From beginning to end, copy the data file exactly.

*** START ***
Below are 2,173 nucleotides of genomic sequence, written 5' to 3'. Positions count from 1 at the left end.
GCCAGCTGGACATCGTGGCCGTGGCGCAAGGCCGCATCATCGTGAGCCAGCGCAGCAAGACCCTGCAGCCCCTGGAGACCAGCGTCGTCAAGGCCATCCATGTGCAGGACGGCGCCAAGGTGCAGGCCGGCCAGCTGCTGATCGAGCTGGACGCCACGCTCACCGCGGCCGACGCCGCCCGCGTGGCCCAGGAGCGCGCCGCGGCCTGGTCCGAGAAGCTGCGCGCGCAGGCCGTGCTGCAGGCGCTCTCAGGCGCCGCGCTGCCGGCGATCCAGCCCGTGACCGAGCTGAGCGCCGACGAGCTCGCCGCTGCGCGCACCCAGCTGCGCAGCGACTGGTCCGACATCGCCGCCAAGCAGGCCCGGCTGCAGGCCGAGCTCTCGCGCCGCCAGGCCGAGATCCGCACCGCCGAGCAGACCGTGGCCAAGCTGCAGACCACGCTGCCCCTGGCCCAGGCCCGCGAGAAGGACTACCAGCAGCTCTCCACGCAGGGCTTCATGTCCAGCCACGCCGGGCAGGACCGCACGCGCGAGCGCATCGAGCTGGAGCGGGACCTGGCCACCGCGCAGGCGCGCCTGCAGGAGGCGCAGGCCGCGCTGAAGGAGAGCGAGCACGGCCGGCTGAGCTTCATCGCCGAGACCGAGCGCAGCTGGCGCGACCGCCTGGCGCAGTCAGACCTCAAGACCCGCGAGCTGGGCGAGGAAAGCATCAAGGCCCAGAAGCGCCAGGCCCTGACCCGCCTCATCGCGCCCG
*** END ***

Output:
Below are 2,173 nucleotides of genomic sequence, written 5' to 3'. Positions count from 1 at the left end.
GCCAGCTGGACATCGTGGCCGTGGCGCAAGGCCGCATCATCGTGAGCCAGCGCAGCAAGACCCTGCAGCCCCTGGAGACCAGCGTCGTCAAGGCCATCCATGTGCAGGACGGCGCCAAGGTGCAGGCCGGCCAGCTGCTGATCGAGCTGGACGCCACGCTCACCGCGGCCGACGCCGCCCGCGTGGCCCAGGAGCGCGCCGCGGCCTGGTCCGAGAAGCTGCGCGCGCAGGCCGTGCTGCAGGCGCTCTCAGGCGCCGCGCTGCCGGCGATCCAGCCCGTGACCGAGCTGAGCGCCGACGAGCTCGCCGCTGCGCGCACCCAGCTGCGCAGCGACTGGTCCGACATCGCCGCCAAGCAGGCCCGGCTGCAGGCCGAGCTCTCGCGCCGCCAGGCCGAGATCCGCACCGCCGAGCAGACCGTGGCCAAGCTGCAGACCACGCTGCCCCTGGCCCAGGCCCGCGAGAAGGACTACCAGCAGCTCTCCACGCAGGGCTTCATGTCCAGCCACGCCGGGCAGGACCGCACGCGCGAGCGCATCGAGCTGGAGCGGGACCTGGCCACCGCGCAGGCGCGCCTGCAGGAGGCGCAGGCCGCGCTGAAGGAGAGCGAGCACGGCCGGCTGAGCTTCATCGCCGAGACCGAGCGCAGCTGGCGCGACCGCCTGGCGCAGTCAGACCTCAAGACCCGCGAGCTGGGCGAGGAAAGCATCAAGGCCCAGAAGCGCCAGGCCCTGACCCGCCTCATCGCGCCCG